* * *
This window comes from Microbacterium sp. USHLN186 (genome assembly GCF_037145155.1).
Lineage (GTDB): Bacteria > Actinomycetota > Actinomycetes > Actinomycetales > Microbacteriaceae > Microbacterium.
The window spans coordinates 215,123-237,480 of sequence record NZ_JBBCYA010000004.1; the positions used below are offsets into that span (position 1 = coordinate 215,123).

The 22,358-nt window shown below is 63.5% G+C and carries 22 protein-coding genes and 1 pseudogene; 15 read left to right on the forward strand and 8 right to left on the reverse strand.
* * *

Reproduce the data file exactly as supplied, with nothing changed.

This window comes from Microbacterium sp. USHLN186 (genome assembly GCF_037145155.1).
Lineage (GTDB): Bacteria > Actinomycetota > Actinomycetes > Actinomycetales > Microbacteriaceae > Microbacterium.
The window spans coordinates 215,123-237,480 of sequence record NZ_JBBCYA010000004.1; the positions used below are offsets into that span (position 1 = coordinate 215,123).

The 22,358-nt window shown below is 63.5% G+C and carries 22 protein-coding genes and 1 pseudogene; 15 read left to right on the forward strand and 8 right to left on the reverse strand.